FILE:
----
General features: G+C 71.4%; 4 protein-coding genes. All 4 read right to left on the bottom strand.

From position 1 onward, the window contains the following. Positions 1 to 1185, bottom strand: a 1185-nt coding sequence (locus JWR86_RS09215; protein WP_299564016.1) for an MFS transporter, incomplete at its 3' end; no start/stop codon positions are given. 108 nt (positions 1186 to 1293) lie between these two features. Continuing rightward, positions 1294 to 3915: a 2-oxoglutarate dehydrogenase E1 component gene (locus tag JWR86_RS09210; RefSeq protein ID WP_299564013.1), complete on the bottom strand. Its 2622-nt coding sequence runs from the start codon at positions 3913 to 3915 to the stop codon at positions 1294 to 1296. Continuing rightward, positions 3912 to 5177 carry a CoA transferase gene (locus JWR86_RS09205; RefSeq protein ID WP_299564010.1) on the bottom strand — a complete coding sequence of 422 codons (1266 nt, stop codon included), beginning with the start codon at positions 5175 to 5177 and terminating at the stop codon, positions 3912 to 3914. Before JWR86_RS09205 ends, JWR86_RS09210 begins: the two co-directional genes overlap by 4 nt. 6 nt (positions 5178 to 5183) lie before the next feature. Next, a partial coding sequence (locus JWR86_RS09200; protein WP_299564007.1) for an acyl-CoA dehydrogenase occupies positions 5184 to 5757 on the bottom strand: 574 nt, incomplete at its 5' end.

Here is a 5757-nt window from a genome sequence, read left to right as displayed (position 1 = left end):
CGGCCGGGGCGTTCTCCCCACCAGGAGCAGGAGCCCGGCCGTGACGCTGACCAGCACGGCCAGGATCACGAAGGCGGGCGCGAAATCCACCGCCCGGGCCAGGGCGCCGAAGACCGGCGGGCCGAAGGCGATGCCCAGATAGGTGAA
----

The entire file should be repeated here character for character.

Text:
General features: G+C 71.4%; 4 protein-coding genes. All 4 read right to left on the bottom strand.

From position 1 onward, the window contains the following. Positions 1 to 1185, bottom strand: a 1185-nt coding sequence (locus JWR86_RS09215; protein WP_299564016.1) for an MFS transporter, incomplete at its 3' end; no start/stop codon positions are given. 108 nt (positions 1186 to 1293) lie between these two features. Continuing rightward, positions 1294 to 3915: a 2-oxoglutarate dehydrogenase E1 component gene (locus tag JWR86_RS09210; RefSeq protein ID WP_299564013.1), complete on the bottom strand. Its 2622-nt coding sequence runs from the start codon at positions 3913 to 3915 to the stop codon at positions 1294 to 1296. Continuing rightward, positions 3912 to 5177 carry a CoA transferase gene (locus JWR86_RS09205; RefSeq protein ID WP_299564010.1) on the bottom strand — a complete coding sequence of 422 codons (1266 nt, stop codon included), beginning with the start codon at positions 5175 to 5177 and terminating at the stop codon, positions 3912 to 3914. Before JWR86_RS09205 ends, JWR86_RS09210 begins: the two co-directional genes overlap by 4 nt. 6 nt (positions 5178 to 5183) lie before the next feature. Next, a partial coding sequence (locus JWR86_RS09200; protein WP_299564007.1) for an acyl-CoA dehydrogenase occupies positions 5184 to 5757 on the bottom strand: 574 nt, incomplete at its 5' end.

Here is a 5757-nt window from a genome sequence, read left to right as displayed (position 1 = left end):
CGGCCGGGGCGTTCTCCCCACCAGGAGCAGGAGCCCGGCCGTGACGCTGACCAGCACGGCCAGGATCACGAAGGCGGGCGCGAAATCCACCGCCCGGGCCAGGGCGCCGAAGACCGGCGGGCCGAAGGCGATGCCCAGATAGGTGAA